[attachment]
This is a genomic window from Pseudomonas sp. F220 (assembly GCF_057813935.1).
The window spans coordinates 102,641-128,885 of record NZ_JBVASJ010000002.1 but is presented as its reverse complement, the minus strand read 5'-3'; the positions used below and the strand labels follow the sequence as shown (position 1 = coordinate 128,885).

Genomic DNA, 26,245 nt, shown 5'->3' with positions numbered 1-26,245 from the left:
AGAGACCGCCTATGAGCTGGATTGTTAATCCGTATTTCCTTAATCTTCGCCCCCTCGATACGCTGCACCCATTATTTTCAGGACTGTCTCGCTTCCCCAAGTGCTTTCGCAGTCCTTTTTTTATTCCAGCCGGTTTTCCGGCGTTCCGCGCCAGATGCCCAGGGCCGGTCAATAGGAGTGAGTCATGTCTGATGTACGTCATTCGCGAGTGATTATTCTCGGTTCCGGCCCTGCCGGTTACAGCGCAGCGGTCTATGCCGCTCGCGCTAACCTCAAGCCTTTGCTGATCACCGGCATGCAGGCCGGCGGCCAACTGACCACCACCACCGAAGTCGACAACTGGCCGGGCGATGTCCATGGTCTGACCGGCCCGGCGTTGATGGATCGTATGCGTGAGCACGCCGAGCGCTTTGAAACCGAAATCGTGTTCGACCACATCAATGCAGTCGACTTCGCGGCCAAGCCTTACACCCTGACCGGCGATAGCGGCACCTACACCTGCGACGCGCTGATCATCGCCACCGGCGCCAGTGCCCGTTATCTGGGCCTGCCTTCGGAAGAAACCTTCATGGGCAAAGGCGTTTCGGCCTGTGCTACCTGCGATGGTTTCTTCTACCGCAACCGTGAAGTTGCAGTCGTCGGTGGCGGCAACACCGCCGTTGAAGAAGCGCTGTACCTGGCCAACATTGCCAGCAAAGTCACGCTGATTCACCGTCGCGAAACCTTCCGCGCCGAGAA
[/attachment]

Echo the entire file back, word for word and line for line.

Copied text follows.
This is a genomic window from Pseudomonas sp. F220 (assembly GCF_057813935.1).
The window spans coordinates 102,641-128,885 of record NZ_JBVASJ010000002.1 but is presented as its reverse complement, the minus strand read 5'-3'; the positions used below and the strand labels follow the sequence as shown (position 1 = coordinate 128,885).

Genomic DNA, 26,245 nt, shown 5'->3' with positions numbered 1-26,245 from the left:
AGAGACCGCCTATGAGCTGGATTGTTAATCCGTATTTCCTTAATCTTCGCCCCCTCGATACGCTGCACCCATTATTTTCAGGACTGTCTCGCTTCCCCAAGTGCTTTCGCAGTCCTTTTTTTATTCCAGCCGGTTTTCCGGCGTTCCGCGCCAGATGCCCAGGGCCGGTCAATAGGAGTGAGTCATGTCTGATGTACGTCATTCGCGAGTGATTATTCTCGGTTCCGGCCCTGCCGGTTACAGCGCAGCGGTCTATGCCGCTCGCGCTAACCTCAAGCCTTTGCTGATCACCGGCATGCAGGCCGGCGGCCAACTGACCACCACCACCGAAGTCGACAACTGGCCGGGCGATGTCCATGGTCTGACCGGCCCGGCGTTGATGGATCGTATGCGTGAGCACGCCGAGCGCTTTGAAACCGAAATCGTGTTCGACCACATCAATGCAGTCGACTTCGCGGCCAAGCCTTACACCCTGACCGGCGATAGCGGCACCTACACCTGCGACGCGCTGATCATCGCCACCGGCGCCAGTGCCCGTTATCTGGGCCTGCCTTCGGAAGAAACCTTCATGGGCAAAGGCGTTTCGGCCTGTGCTACCTGCGATGGTTTCTTCTACCGCAACCGTGAAGTTGCAGTCGTCGGTGGCGGCAACACCGCCGTTGAAGAAGCGCTGTACCTGGCCAACATTGCCAGCAAAGTCACGCTGATTCACCGTCGCGAAACCTTCCGCGCCGAGAA